Online diversity training for construction due to launch next month
An interactive online training course set up to teach construction personnel the basics of equality and diversity in the workplace is due to be officially launched on 4 June.
The CITB-approved course, provided by Constructing Equality, is designed for construction employees at any level within a company and takes just three hours to complete.
Its six modules cover the legal responsibilities for the individual and the company, the social and economic benefits of encouraging equality and diversity for business and the wider industry, and practical measures staff can take to improve attitudes in the workplace.
All subject matter is framed within the context of UK construction, with industry-specific statistics, case studies and other examples, and broken down into three modules, each containing three 15-minute interactive presentations and a 15-minute test.
“Equality is still severely misunderstood across all roles within the industry and many people have confused ideas about what they think equality is and what the law requires,” said Chrissi McCarthy, managing director of Constructing Equality. “We set up the course to help people quickly understand what the law actually says, why equality and diversity is important, and the real life benefits it can have for individuals, businesses and for the industry as a whole.”
The internet-based approach to training has several benefits over face-to-face classroom lessons, she added: “Although some people thrive more in a face-to-face environment, others get more from being online. The tests are carried out online, so companies can easily check how much information is being picked up by employees, and because the course can be completed in 15-minute chunks it can fit into peoples’ working day. It is getting increasingly harder to pull people away from their jobs for training, especially in construction where many people work 60-70 hour weeks.”
The content is designed to respond to different learning styles – audio, visual and kinetic. It is presented by two “cartoon” guides with written information in speech bubbles for visual learners, and a soundtrack for those prefer to listen to pick up information. There are also regular interactive tasks, asking learners to click to select the right answers, to reinforce learning with doing.
Feedback is instant and some questions are ingenious: one task invites learners to “click and drop” regions of the country into categories according to the proportion of the population that is black or minority ethnic (BME).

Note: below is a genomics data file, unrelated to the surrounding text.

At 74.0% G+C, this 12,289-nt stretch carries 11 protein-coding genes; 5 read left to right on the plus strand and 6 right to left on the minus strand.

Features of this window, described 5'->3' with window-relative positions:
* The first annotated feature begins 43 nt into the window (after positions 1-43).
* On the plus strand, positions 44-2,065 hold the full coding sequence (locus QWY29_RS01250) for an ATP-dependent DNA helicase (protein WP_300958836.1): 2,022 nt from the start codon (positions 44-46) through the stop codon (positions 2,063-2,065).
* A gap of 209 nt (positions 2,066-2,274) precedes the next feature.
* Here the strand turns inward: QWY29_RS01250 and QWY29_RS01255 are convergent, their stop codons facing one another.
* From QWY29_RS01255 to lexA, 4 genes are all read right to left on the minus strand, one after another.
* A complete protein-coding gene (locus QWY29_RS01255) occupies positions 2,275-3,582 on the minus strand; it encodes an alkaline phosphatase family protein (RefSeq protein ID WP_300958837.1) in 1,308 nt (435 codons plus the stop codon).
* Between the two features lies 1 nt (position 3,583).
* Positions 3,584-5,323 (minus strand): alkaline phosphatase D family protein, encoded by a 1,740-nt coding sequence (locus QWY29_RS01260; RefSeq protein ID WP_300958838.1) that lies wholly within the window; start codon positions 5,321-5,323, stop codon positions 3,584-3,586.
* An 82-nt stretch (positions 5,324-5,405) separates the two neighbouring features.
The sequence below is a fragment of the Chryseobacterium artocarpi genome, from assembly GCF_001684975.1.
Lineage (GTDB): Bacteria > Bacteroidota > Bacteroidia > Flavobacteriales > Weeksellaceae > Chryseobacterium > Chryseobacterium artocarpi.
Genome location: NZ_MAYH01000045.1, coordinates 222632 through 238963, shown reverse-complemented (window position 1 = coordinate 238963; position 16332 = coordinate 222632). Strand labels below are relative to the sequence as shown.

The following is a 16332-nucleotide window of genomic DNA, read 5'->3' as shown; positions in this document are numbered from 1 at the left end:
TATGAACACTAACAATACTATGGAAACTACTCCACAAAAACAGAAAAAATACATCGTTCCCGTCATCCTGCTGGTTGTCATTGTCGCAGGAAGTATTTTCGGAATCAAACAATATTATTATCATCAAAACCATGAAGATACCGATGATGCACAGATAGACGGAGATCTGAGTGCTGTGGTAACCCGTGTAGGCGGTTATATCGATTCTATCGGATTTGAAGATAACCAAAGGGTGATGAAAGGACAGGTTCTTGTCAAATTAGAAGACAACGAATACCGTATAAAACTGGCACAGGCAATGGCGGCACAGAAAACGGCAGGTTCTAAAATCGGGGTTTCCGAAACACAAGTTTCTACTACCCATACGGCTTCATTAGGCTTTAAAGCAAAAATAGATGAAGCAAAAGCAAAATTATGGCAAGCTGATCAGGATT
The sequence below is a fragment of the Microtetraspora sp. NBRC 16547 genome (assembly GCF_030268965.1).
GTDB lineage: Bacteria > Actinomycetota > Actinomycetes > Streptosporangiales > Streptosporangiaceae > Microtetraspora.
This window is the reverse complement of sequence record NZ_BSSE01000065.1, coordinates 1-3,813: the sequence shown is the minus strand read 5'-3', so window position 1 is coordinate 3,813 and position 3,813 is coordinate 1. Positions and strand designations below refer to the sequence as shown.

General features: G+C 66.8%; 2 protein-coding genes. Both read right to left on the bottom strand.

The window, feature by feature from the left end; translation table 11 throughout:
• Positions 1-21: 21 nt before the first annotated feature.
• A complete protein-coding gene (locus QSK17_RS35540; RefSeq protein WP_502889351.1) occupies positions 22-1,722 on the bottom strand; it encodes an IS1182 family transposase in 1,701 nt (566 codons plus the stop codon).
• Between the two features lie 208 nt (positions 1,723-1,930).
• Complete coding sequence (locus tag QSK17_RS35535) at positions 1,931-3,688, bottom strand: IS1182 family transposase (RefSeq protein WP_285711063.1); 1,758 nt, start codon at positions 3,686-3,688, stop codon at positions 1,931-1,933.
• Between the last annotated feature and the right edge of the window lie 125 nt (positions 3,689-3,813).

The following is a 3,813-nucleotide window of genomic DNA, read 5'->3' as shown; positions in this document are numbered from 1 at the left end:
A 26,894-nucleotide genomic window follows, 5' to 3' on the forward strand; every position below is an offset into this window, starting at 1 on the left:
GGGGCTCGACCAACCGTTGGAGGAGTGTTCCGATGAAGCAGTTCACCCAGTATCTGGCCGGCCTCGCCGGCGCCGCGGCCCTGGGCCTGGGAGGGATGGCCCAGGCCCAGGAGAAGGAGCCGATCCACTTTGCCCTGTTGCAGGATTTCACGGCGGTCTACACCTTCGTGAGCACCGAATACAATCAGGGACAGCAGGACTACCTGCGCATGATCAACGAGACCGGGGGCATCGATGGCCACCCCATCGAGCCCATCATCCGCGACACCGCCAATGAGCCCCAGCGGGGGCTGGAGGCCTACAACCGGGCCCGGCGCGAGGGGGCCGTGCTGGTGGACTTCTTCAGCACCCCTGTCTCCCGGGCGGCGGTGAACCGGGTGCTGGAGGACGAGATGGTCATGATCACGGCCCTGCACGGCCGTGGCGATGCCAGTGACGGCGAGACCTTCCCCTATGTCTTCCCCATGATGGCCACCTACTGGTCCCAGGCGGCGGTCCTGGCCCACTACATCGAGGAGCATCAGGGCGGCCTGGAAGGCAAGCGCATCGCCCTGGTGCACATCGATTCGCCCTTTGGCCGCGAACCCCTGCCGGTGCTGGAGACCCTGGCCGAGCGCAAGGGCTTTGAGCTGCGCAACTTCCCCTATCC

The basic course can be set up on any major Learning Management System used by companies, or accessed via Constructing Equality’s online system, which also provides access via tablets and smartphones.
The cost of participation varies depending on the number of employees signed up, from £35 per head for up to 50 people to £15 per head for 1,000 people plus.
Depending on demand, the basic training course may soon be refined to cater separately to both management and site operatives.
In six months Constructing Equality also plans to launch more advanced courses targeting all levels of an organization, including managers, HR and company directors. The latter will include advice on how to leverage a company’s approach to equality to win tenders and strengthen their approach for clients.
The online course went through a test phase earlier this year, completed by the construction firms BAM, Costain, a Hochtief-Murphy joint venture, Seddon, Shepherd, Robertson, and Miller. Feedback from the test showed that respondents overall viewed the training overall as of a high quality, easy to follow and clear.
“The reason this training is effective is also about our approach,” said McCarthy. “We don’t like the idea of scaring people with the legislation and what could happen if they don’t comply. We take the approach that understanding equality can be good for all of us, it’s not just about acknowledging another group of people we have to be nice to.”
“The truth is that fewer and fewer people want to work in the sector so you have to get to the bottom of why. And it is not just women and minority ethnic groups who are being put off, we’re also losing interest from the many white males we depend upon. Teaching the principles of equality and diversity can help create a better environment for everybody in the workplace,” she said.